Banana farmers in Uganda are adopting the first maturing and more profitable plantain banana in a bid to tame the country’s over reliance from Democratic republic of Congo as appetite for Ugandan staple rises with an average Ugandan consuming about 350kilos of banana a year.
Plantain banana commonly known as Gonja is a delicacy among many locals. After ripening, the banana is roasted and mostly served with roasted chicken or meat. Markets on major highways like Namawojollo, Najembe are among the huge consumers of this species of banana.
Proscovia Nambiro a trader from Nawajjolo market has been roasting the fruit and selling it to travelers along the Jinja Kampala highway for over a decade. She is among the traders that are being forced to pay an extra coin due to the costs of imported plantain. “Initially we could source for the plantain banana locally and therefore had a better bargain. However for the last four years, we have depleted our local supplies with most farmers opting for other quick maturing banana varieties.” The shift in farmers’ ventures impacted negatively on the traders who had to seek for other alternative sources. “The plantain is a delicacy and very marketable here in Namwawojjolo market and therefore we had to seek for supplies from outside the country in order to remain in this lucrative market. However, the import from Congo is proving to be costly with a small bunch of plantains costing about Ush30000 almost double the price to the local supply,” explained Nambiro. At the market, two fingers of roasted plantains cost Ush1000.
Most farmers in the country dumped the plantains due to their relatively longer maturity period. The plantains take almost six more months than ordinary bananas to grow and fruit. However, the release of recent fast maturing species from National Agricultural Research Organisation (NARO) coupled with increased awareness campaigns have revived the re-adoption of the banana on Ugandan farms.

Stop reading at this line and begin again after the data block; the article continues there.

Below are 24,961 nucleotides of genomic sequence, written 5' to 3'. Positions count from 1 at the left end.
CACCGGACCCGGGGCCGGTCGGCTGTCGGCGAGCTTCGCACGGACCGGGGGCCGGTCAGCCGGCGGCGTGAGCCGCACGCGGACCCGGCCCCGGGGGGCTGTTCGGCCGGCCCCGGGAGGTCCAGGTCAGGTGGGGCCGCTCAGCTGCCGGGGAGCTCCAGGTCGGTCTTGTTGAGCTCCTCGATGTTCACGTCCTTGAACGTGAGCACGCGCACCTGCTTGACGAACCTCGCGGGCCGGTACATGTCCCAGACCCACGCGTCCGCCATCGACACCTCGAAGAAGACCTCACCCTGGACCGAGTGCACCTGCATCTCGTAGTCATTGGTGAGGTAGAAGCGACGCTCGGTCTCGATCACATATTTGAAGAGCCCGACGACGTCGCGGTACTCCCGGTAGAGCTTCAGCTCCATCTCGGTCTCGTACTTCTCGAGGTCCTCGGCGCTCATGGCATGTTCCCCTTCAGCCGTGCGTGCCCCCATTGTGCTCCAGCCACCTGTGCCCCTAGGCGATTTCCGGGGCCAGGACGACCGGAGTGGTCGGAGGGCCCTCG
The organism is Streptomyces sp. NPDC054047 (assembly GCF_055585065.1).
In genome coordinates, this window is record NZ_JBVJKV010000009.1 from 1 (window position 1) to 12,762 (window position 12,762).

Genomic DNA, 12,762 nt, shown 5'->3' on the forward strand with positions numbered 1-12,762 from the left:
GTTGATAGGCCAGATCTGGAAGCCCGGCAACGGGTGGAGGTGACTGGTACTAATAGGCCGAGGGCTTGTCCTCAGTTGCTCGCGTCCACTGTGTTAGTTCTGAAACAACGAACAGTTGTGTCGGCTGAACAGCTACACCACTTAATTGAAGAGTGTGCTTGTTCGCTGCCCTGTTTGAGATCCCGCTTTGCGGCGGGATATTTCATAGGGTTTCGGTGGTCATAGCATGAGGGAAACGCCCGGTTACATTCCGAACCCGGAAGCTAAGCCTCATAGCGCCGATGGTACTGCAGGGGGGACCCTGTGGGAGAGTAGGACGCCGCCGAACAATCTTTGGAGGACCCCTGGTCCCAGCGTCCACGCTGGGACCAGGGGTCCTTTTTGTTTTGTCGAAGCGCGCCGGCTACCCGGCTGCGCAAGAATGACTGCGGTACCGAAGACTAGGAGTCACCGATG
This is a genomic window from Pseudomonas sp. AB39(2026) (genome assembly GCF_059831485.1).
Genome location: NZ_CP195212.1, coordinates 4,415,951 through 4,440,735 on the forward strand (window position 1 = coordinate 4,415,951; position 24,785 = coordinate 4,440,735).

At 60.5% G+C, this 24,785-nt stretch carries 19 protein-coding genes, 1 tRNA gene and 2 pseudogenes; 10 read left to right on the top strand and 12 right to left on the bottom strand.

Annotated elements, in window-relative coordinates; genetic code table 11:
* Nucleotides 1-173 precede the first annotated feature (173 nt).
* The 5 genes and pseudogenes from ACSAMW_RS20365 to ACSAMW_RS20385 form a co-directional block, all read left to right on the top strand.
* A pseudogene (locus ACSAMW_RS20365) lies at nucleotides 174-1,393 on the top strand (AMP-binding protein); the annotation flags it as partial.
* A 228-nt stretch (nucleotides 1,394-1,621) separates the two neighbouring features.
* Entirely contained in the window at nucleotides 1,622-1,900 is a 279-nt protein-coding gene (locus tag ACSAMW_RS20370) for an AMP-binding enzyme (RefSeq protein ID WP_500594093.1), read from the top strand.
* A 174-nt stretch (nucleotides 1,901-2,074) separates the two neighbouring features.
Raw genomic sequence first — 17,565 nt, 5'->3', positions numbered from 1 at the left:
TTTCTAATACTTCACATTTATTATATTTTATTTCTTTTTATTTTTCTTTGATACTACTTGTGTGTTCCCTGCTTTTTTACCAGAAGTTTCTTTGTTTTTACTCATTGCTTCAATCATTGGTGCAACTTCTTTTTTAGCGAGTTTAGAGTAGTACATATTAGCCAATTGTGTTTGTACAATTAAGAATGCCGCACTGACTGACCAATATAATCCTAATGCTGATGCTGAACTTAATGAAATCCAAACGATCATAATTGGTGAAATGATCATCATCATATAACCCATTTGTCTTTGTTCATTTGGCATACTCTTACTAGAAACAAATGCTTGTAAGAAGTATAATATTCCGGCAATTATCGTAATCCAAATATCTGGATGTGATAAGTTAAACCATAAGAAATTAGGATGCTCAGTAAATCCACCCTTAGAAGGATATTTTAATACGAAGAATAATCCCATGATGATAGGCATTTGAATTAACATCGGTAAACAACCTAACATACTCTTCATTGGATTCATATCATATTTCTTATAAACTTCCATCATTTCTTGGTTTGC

Currently most Western and central region farmers lead the way in its cultivation. Charles Mulwana a farmer from Mukono in the central region is among those farmers reviving the adoption and deepening of plantain banana cultivation. “I started out on Plantain cultivation on trial basis with 20 suckers that I got from a neighbor. I continued planting them and at the moment, I have over 80 plants, although my target is to have at least two acres of my land under gonja in the next few years. The fact that they have done well on my farm is testimony to the fact that Ugandans can produce across most parts of country. Why should we continue importing gonja when it can be produced here?
Mulwana further explained that the fertile soils and reliable weather within most parts in the country makes it easy to adopt and cultivate the crop. “Our Gonja here tastes better than the imported one and that is mainly due to the good soils and weather that the crop thrives on,” he added.
The crop is ideal for commercial basis due to the immense market available. “I do not struggle with market issues because traders come to the farm when alerted about the availability of the fruit. I sell at farm gate rates of between Ush15-20000 depending on the size and this leaves the trader with a better bargain since the market rates for the imports from DRC are double that price.” In addition, traders prefer the local supply due to them being fresher than the imported ones that take quite a while to reach the destinations.
Other than the financial benefits that accrue from growing gonja, it is also a major source of vital nutrients. Gonja is rich in vitamin A, which helps check poor night vision, dry inflamed eyes, dry and rough skin, diarrhoea and loss of appetite. The plantain also increases resistance to infections such as a cold. Severe deficiency of Vitamin A may cause weak bones and teeth and in extreme cases partial blindness.
Steamed gonja comprises vitamin B6 and C, which boost immunity. Vitamin C plays a significant role in the production of collagen, a structural protein that strengthens blood vessels, aiding body tissue development and boosts immunity to diseases. Gonja improves body flexibility by energizing the body thus reducing fatigue and acting as an anti-depressant. The plantain also supports brain function, boosting memory and checking nervous system disorders and anaemia. Doctors recommend three servings of plantain per week to keep healthy.
Ugandans are big plantain and banana consumers. Uganda is the second largest banana growing country after India with over 75 percent of the farmers growing the crop. The heightened inclusion and adoption of the plantain variety is expected to cement the population’s consumption of the fruit with current statistics indicating that an average Ugandan eats about 350kg of banana a year.